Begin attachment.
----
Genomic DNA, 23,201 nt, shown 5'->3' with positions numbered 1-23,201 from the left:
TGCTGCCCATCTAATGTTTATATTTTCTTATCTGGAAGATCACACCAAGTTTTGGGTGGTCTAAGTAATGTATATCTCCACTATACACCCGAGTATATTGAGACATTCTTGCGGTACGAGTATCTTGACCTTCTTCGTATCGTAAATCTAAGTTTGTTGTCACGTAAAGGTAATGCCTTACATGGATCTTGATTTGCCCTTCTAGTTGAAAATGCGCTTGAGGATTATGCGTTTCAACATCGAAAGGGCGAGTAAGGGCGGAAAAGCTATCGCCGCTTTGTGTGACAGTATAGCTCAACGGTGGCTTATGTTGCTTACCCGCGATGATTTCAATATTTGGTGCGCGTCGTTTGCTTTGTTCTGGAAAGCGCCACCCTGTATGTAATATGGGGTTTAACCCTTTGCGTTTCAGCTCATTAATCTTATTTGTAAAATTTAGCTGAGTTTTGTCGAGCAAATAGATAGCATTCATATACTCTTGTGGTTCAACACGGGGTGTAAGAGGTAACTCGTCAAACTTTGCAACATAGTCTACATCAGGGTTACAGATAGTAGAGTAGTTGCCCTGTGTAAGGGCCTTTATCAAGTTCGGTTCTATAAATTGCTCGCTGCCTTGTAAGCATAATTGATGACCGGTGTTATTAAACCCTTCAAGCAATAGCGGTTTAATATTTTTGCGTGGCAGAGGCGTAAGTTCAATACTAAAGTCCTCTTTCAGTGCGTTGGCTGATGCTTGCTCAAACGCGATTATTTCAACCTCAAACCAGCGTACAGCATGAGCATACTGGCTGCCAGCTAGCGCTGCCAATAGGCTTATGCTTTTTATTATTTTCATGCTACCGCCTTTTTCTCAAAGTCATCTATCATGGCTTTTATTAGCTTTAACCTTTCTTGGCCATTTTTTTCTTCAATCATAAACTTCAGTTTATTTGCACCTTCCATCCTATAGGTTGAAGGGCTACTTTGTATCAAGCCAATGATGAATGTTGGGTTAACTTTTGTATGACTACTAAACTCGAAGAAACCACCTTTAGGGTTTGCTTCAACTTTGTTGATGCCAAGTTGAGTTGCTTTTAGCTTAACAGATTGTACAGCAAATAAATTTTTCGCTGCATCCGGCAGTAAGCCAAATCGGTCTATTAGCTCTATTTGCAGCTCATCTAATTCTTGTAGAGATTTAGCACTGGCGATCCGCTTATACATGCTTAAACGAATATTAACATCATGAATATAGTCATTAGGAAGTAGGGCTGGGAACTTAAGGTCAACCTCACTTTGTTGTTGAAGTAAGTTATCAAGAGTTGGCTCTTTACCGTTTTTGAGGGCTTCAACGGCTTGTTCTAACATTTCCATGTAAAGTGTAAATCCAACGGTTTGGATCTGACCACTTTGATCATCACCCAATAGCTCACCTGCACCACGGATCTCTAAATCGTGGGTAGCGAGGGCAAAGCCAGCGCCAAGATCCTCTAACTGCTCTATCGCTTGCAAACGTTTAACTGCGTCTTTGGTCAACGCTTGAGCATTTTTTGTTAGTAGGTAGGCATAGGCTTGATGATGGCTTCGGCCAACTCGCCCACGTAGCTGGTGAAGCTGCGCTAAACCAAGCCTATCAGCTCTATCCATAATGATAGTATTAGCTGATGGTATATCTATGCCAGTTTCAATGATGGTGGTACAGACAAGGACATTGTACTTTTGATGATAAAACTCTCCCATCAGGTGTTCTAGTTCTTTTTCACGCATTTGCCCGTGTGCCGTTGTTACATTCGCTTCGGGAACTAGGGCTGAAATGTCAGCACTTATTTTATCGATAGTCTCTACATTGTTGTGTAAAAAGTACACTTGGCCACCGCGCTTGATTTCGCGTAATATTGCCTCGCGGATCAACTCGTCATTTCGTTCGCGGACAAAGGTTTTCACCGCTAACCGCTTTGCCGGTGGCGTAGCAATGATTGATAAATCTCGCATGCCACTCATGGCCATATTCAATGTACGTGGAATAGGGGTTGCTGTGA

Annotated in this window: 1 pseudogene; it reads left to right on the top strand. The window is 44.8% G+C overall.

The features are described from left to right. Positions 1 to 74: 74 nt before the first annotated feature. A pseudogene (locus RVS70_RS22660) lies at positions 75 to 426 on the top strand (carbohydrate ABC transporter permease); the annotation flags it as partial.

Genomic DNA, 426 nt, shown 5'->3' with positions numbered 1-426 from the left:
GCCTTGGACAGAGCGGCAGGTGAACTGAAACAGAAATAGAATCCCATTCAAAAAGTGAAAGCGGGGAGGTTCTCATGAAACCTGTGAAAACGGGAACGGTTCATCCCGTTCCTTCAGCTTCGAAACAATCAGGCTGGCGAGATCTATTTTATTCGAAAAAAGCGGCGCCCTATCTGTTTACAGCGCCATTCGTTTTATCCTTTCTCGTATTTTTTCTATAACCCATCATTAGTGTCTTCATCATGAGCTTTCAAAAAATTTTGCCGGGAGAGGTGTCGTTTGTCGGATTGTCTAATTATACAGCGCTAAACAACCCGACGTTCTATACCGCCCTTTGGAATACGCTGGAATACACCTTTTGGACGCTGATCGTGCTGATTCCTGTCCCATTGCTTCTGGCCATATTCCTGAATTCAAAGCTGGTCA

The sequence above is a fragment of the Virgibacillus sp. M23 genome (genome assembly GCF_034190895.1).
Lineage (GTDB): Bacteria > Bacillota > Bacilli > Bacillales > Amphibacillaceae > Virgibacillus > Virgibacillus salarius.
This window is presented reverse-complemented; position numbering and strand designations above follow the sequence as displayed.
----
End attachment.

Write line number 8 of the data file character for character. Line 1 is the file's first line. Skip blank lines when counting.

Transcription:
Lineage (GTDB): Bacteria > Bacillota > Bacilli > Bacillales > Amphibacillaceae > Virgibacillus > Virgibacillus salarius.